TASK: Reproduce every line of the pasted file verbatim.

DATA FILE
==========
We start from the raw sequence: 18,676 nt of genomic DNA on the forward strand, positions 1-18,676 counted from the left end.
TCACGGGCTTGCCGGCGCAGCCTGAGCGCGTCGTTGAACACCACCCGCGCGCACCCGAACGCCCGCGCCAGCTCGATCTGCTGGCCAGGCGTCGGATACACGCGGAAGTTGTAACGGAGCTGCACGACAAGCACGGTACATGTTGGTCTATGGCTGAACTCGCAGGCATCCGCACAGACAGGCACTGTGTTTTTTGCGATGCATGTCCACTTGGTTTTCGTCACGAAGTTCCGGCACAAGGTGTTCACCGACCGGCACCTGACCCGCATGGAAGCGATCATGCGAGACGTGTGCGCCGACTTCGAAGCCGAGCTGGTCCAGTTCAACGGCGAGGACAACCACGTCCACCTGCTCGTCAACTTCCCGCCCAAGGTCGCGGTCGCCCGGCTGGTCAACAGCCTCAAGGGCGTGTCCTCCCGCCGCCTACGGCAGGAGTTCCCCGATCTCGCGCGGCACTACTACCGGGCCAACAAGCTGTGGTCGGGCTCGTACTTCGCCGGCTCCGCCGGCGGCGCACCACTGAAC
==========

We start from the raw sequence: 18,676 nt of genomic DNA on the forward strand, positions 1-18,676 counted from the left end.
TCACGGGCTTGCCGGCGCAGCCTGAGCGCGTCGTTGAACACCACCCGCGCGCACCCGAACGCCCGCGCCAGCTCGATCTGCTGGCCAGGCGTCGGATACACGCGGAAGTTGTAACGGAGCTGCACGACAAGCACGGTACATGTTGGTCTATGGCTGAACTCGCAGGCATCCGCACAGACAGGCACTGTGTTTTTTGCGATGCATGTCCACTTGGTTTTCGTCACGAAGTTCCGGCACAAGGTGTTCACCGACCGGCACCTGACCCGCATGGAAGCGATCATGCGAGACGTGTGCGCCGACTTCGAAGCCGAGCTGGTCCAGTTCAACGGCGAGGACAACCACGTCCACCTGCTCGTCAACTTCCCGCCCAAGGTCGCGGTCGCCCGGCTGGTCAACAGCCTCAAGGGCGTGTCCTCCCGCCGCCTACGGCAGGAGTTCCCCGATCTCGCGCGGCACTACTACCGGGCCAACAAGCTGTGGTCGGGCTCGTACTTCGCCGGCTCCGCCGGCGGCGCACCACTGAAC